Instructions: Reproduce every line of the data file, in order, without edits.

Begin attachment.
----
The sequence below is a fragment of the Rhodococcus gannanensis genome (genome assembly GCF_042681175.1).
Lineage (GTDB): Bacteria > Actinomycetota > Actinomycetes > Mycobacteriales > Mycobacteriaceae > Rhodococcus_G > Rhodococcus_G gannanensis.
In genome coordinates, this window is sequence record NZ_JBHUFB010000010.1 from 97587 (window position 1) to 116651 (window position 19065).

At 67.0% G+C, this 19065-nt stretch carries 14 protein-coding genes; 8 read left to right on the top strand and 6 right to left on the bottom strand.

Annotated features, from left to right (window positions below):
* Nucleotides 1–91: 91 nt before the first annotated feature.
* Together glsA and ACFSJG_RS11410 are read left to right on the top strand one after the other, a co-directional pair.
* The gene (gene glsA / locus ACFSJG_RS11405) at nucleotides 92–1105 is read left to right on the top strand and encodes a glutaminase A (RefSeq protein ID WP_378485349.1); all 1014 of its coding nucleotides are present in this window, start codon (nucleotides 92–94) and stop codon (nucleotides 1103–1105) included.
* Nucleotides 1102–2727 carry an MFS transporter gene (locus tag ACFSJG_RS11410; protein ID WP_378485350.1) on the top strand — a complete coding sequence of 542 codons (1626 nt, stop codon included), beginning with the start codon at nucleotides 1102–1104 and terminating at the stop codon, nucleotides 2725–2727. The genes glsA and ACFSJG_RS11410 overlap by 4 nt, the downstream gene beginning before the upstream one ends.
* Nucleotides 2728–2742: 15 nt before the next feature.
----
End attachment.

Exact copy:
The sequence below is a fragment of the Rhodococcus gannanensis genome (genome assembly GCF_042681175.1).
Lineage (GTDB): Bacteria > Actinomycetota > Actinomycetes > Mycobacteriales > Mycobacteriaceae > Rhodococcus_G > Rhodococcus_G gannanensis.
In genome coordinates, this window is sequence record NZ_JBHUFB010000010.1 from 97587 (window position 1) to 116651 (window position 19065).

At 67.0% G+C, this 19065-nt stretch carries 14 protein-coding genes; 8 read left to right on the top strand and 6 right to left on the bottom strand.

Annotated features, from left to right (window positions below):
* Nucleotides 1–91: 91 nt before the first annotated feature.
* Together glsA and ACFSJG_RS11410 are read left to right on the top strand one after the other, a co-directional pair.
* The gene (gene glsA / locus ACFSJG_RS11405) at nucleotides 92–1105 is read left to right on the top strand and encodes a glutaminase A (RefSeq protein ID WP_378485349.1); all 1014 of its coding nucleotides are present in this window, start codon (nucleotides 92–94) and stop codon (nucleotides 1103–1105) included.
* Nucleotides 1102–2727 carry an MFS transporter gene (locus tag ACFSJG_RS11410; protein ID WP_378485350.1) on the top strand — a complete coding sequence of 542 codons (1626 nt, stop codon included), beginning with the start codon at nucleotides 1102–1104 and terminating at the stop codon, nucleotides 2725–2727. The genes glsA and ACFSJG_RS11410 overlap by 4 nt, the downstream gene beginning before the upstream one ends.
* Nucleotides 2728–2742: 15 nt before the next feature.